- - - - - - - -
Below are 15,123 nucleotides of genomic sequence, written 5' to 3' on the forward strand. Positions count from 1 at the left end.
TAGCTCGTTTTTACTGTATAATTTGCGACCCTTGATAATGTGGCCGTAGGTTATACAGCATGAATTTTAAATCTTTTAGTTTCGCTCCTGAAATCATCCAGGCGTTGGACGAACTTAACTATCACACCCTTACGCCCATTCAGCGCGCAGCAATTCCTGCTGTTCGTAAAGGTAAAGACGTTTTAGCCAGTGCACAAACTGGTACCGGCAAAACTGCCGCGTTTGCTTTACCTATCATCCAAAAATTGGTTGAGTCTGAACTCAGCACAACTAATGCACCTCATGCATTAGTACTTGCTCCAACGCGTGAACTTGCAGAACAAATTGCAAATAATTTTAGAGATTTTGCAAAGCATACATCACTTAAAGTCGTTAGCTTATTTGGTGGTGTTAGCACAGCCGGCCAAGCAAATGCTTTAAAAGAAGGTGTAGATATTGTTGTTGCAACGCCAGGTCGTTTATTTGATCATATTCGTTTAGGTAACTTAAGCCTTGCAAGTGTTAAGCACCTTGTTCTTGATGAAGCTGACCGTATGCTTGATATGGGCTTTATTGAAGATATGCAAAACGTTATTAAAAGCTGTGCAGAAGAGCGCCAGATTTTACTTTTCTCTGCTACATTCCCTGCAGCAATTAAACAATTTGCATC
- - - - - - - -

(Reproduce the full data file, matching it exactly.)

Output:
Below are 15,123 nucleotides of genomic sequence, written 5' to 3' on the forward strand. Positions count from 1 at the left end.
TAGCTCGTTTTTACTGTATAATTTGCGACCCTTGATAATGTGGCCGTAGGTTATACAGCATGAATTTTAAATCTTTTAGTTTCGCTCCTGAAATCATCCAGGCGTTGGACGAACTTAACTATCACACCCTTACGCCCATTCAGCGCGCAGCAATTCCTGCTGTTCGTAAAGGTAAAGACGTTTTAGCCAGTGCACAAACTGGTACCGGCAAAACTGCCGCGTTTGCTTTACCTATCATCCAAAAATTGGTTGAGTCTGAACTCAGCACAACTAATGCACCTCATGCATTAGTACTTGCTCCAACGCGTGAACTTGCAGAACAAATTGCAAATAATTTTAGAGATTTTGCAAAGCATACATCACTTAAAGTCGTTAGCTTATTTGGTGGTGTTAGCACAGCCGGCCAAGCAAATGCTTTAAAAGAAGGTGTAGATATTGTTGTTGCAACGCCAGGTCGTTTATTTGATCATATTCGTTTAGGTAACTTAAGCCTTGCAAGTGTTAAGCACCTTGTTCTTGATGAAGCTGACCGTATGCTTGATATGGGCTTTATTGAAGATATGCAAAACGTTATTAAAAGCTGTGCAGAAGAGCGCCAGATTTTACTTTTCTCTGCTACATTCCCTGCAGCAATTAAACAATTTGCATC